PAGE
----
Prostitution in Malaysia
Prostitution in Malaysia is restricted in all states despite it is widespread in the country. Related activities such as soliciting and brothels are illegal. In the two states of Terengganu and Kelantan, Muslims convicted of prostitution may be punishable with public caning.
During the Japanese occupation of Malaya in the Second World War, the Japanese set up a number of brothels for their troops to "prevent the rape of local women by Japanese soldiers, to limit anti-Japanese resistance in the occupied area, to protect the soldiers from venereal disease and to avoid international disgrace". Many local women between 17 and 28 were forced to work in the brothels, employed as what were euphemistically termed "comfort women".
Originally the prostitutes were locals, but there has been an influx of foreign sex workers over the last 10 years. Prostitutes from China, Myanmar, Vietnam, Thailand, Laos, and Cambodia now outnumber locals.
In 2012, the Anti-Vice, Gambling and Secret Societies divisions of the police arrested 12,234 prostitutes throughout the country, of which 9,830 were foreign nationals, including 5,165 Chinese, 2,009 Thais and 1,418 Indonesians.
There are no federal laws against prostitution but there are laws against related activities. Section 372 of the Penal Code criminalises soliciting in any place and living on the earnings of a prostitute. The latter is applied against those who run brothels.
Local health regulations prevent health and beauty establishments (which includes massage parlours) from employing sex-workers.
The Sharia Criminal Offences Act, which brings Sharia law into force, is in effect in Kelantan. Sharia law allows fines and public whipping or caning for "any woman who prostitutes herself". Buying of sex is also forbidden. However Deputy Prime Minister Dr Ahmad Zahid Hamidi suggests this may only apply to Muslims.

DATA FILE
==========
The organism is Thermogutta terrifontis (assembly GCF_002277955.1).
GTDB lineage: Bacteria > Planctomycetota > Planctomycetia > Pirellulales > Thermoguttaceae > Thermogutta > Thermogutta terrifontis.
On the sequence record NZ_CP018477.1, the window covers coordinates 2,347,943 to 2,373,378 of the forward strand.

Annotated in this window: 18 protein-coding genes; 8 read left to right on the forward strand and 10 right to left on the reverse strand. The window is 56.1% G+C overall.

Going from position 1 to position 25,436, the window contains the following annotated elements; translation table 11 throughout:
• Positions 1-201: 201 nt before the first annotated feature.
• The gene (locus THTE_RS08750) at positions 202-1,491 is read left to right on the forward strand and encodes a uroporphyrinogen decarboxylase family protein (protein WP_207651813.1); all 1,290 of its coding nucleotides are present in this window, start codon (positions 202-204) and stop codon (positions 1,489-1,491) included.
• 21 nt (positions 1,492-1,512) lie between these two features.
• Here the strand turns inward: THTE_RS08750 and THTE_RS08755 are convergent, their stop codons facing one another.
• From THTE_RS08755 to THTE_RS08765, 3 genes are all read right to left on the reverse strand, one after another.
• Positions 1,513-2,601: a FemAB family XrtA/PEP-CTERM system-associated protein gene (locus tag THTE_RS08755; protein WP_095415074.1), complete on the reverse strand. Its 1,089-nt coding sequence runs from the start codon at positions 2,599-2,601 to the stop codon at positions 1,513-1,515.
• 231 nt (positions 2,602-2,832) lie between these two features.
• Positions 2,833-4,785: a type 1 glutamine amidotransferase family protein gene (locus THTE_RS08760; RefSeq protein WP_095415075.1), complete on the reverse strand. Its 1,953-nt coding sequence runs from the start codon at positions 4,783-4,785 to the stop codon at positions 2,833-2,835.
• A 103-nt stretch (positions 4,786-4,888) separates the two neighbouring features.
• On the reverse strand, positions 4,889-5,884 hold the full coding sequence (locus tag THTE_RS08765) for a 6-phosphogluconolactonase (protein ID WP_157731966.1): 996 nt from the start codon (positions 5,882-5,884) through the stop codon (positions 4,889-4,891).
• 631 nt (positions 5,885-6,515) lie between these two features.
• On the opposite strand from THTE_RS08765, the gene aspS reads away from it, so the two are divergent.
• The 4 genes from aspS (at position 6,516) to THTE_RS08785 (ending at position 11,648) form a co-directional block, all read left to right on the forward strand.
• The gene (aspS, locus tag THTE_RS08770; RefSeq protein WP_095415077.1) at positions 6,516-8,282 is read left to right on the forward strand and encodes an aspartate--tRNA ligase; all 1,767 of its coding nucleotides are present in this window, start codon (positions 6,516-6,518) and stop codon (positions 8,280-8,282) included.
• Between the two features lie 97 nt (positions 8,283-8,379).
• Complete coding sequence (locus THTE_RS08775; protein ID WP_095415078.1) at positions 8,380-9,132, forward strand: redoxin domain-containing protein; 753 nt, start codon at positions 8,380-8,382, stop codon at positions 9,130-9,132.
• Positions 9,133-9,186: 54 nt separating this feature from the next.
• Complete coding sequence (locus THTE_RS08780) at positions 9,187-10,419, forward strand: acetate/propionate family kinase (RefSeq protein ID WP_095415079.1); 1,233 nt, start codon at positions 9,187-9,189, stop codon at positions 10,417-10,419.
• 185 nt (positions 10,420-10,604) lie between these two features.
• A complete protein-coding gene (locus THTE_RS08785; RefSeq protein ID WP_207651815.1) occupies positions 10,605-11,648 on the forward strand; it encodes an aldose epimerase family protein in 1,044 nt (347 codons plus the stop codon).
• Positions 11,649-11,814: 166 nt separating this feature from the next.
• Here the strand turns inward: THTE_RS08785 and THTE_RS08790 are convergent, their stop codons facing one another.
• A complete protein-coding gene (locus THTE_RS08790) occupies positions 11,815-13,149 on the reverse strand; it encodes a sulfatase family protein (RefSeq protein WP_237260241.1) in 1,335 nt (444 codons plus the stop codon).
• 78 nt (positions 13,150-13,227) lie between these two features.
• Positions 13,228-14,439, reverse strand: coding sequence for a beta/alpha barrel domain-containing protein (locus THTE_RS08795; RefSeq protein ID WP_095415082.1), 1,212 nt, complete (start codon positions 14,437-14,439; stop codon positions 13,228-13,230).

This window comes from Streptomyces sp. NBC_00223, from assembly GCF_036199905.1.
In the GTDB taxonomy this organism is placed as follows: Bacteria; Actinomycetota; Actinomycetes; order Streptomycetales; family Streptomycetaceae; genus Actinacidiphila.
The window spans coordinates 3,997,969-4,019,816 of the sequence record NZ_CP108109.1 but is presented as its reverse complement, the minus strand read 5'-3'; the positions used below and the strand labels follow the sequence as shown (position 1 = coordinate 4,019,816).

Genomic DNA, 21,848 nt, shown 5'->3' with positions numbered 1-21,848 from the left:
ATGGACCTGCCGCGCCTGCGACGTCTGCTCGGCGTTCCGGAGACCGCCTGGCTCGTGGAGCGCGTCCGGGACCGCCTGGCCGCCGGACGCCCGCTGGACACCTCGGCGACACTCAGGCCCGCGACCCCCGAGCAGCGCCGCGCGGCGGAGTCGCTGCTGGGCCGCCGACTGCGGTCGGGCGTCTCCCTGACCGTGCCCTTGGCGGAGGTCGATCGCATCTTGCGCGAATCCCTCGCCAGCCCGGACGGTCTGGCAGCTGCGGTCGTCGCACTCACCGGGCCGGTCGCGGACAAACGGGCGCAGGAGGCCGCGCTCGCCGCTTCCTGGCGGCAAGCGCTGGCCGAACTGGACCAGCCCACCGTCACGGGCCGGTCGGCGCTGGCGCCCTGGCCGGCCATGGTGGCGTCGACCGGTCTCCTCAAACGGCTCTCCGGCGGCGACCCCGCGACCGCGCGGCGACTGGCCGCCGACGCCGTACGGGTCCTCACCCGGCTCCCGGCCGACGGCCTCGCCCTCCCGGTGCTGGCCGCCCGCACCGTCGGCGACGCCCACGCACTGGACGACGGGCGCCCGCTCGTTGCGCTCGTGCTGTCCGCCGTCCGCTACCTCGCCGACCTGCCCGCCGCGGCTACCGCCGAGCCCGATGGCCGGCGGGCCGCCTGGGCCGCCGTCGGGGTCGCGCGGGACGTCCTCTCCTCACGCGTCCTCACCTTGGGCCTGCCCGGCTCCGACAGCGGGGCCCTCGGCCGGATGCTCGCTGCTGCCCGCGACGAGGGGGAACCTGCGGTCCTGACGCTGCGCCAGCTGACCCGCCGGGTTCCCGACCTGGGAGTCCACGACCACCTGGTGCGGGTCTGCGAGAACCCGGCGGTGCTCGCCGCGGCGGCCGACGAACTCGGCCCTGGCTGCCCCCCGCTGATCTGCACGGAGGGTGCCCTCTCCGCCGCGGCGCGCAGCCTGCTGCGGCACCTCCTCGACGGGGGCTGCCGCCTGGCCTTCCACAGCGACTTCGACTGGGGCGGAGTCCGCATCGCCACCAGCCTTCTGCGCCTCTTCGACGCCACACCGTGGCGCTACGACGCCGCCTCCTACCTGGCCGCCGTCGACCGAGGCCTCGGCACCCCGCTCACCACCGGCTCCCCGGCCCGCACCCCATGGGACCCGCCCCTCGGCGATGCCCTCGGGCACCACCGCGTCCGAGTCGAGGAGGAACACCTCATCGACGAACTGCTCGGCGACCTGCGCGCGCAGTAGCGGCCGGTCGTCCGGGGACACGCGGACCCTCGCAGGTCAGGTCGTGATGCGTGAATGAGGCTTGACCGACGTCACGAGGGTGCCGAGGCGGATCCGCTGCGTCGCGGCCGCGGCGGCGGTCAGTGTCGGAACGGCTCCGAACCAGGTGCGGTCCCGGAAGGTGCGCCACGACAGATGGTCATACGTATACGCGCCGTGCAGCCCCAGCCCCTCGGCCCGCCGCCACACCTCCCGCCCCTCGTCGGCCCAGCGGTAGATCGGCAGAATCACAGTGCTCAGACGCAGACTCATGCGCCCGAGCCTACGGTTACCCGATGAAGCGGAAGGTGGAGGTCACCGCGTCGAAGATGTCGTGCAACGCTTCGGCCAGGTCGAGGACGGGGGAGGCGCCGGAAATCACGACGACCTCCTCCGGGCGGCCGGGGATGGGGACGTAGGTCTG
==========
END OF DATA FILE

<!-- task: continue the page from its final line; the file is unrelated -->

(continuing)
The most upmarket, and probably the best known, is Bukit Bintang. More downmarket is the RLD at Lorong Haji Taib where Indian, Chinese, and local prostitutes operate. Close by is the Chow Kit area where transgender prostitutes ply at night.
In the Klang Valley, Chinese, Vietnamese, Thais, and Cambodians work as Guest Relations Officers (GROs) in the karaoke and Japanese bars. After being brought a few drinks they will negotiate a price for sex. Indonesians work as dancers/prostitutes in the Dangdut Pubs. African prostitutes try to pick up customers outside nightclubs in Bukit Bintang, Jalan Sultan Ismail, and Jalan Imbi. There are also a number of escort agencies.
Demand for prostitution has created a problem of people trafficking for the purpose of forced prostitution from China and Vietnam, even as far as Uganda. A 2009 study by a church estimated that there were 30-32,000 victims of trafficking in the Sabah area alone. Victims are detained without access to legal, medical or social services in 'protective shelters'. After 90 days they are usually deported.
The United States Department of State Office to Monitor and Combat Trafficking in Persons ranks Malaysia as a 'Tier 2 Watch List' country.
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